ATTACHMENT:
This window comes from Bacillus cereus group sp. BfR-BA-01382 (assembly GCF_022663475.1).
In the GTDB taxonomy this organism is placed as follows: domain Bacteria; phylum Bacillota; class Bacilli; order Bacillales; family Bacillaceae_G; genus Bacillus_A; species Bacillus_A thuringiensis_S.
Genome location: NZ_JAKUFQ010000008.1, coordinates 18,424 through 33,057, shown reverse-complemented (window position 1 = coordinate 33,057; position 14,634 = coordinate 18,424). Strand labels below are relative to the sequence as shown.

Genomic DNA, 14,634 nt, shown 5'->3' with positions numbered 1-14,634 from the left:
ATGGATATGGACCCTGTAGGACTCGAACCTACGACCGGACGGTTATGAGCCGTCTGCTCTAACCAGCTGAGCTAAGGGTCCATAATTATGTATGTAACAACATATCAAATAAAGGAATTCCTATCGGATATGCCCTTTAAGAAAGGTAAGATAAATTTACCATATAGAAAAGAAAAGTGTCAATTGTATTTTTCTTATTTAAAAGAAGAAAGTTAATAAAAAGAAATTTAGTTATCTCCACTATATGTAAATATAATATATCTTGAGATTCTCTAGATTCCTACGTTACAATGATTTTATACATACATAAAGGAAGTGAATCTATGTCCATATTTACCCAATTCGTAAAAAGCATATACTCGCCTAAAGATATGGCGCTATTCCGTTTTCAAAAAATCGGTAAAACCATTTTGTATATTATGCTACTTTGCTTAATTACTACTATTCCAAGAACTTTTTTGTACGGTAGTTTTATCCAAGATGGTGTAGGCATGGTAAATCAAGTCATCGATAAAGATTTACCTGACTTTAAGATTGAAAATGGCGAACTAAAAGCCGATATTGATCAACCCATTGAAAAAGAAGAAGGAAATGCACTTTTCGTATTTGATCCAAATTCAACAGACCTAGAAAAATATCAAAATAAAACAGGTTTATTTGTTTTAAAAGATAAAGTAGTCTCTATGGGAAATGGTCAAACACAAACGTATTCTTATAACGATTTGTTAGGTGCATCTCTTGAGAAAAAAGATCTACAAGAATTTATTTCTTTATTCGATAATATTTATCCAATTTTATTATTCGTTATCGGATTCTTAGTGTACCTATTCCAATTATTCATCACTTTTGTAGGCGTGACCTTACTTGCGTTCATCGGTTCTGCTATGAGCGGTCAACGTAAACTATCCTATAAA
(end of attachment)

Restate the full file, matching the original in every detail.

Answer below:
This window comes from Bacillus cereus group sp. BfR-BA-01382 (assembly GCF_022663475.1).
In the GTDB taxonomy this organism is placed as follows: domain Bacteria; phylum Bacillota; class Bacilli; order Bacillales; family Bacillaceae_G; genus Bacillus_A; species Bacillus_A thuringiensis_S.
Genome location: NZ_JAKUFQ010000008.1, coordinates 18,424 through 33,057, shown reverse-complemented (window position 1 = coordinate 33,057; position 14,634 = coordinate 18,424). Strand labels below are relative to the sequence as shown.

Genomic DNA, 14,634 nt, shown 5'->3' with positions numbered 1-14,634 from the left:
ATGGATATGGACCCTGTAGGACTCGAACCTACGACCGGACGGTTATGAGCCGTCTGCTCTAACCAGCTGAGCTAAGGGTCCATAATTATGTATGTAACAACATATCAAATAAAGGAATTCCTATCGGATATGCCCTTTAAGAAAGGTAAGATAAATTTACCATATAGAAAAGAAAAGTGTCAATTGTATTTTTCTTATTTAAAAGAAGAAAGTTAATAAAAAGAAATTTAGTTATCTCCACTATATGTAAATATAATATATCTTGAGATTCTCTAGATTCCTACGTTACAATGATTTTATACATACATAAAGGAAGTGAATCTATGTCCATATTTACCCAATTCGTAAAAAGCATATACTCGCCTAAAGATATGGCGCTATTCCGTTTTCAAAAAATCGGTAAAACCATTTTGTATATTATGCTACTTTGCTTAATTACTACTATTCCAAGAACTTTTTTGTACGGTAGTTTTATCCAAGATGGTGTAGGCATGGTAAATCAAGTCATCGATAAAGATTTACCTGACTTTAAGATTGAAAATGGCGAACTAAAAGCCGATATTGATCAACCCATTGAAAAAGAAGAAGGAAATGCACTTTTCGTATTTGATCCAAATTCAACAGACCTAGAAAAATATCAAAATAAAACAGGTTTATTTGTTTTAAAAGATAAAGTAGTCTCTATGGGAAATGGTCAAACACAAACGTATTCTTATAACGATTTGTTAGGTGCATCTCTTGAGAAAAAAGATCTACAAGAATTTATTTCTTTATTCGATAATATTTATCCAATTTTATTATTCGTTATCGGATTCTTAGTGTACCTATTCCAATTATTCATCACTTTTGTAGGCGTGACCTTACTTGCGTTCATCGGTTCTGCTATGAGCGGTCAACGTAAACTATCCTATAAA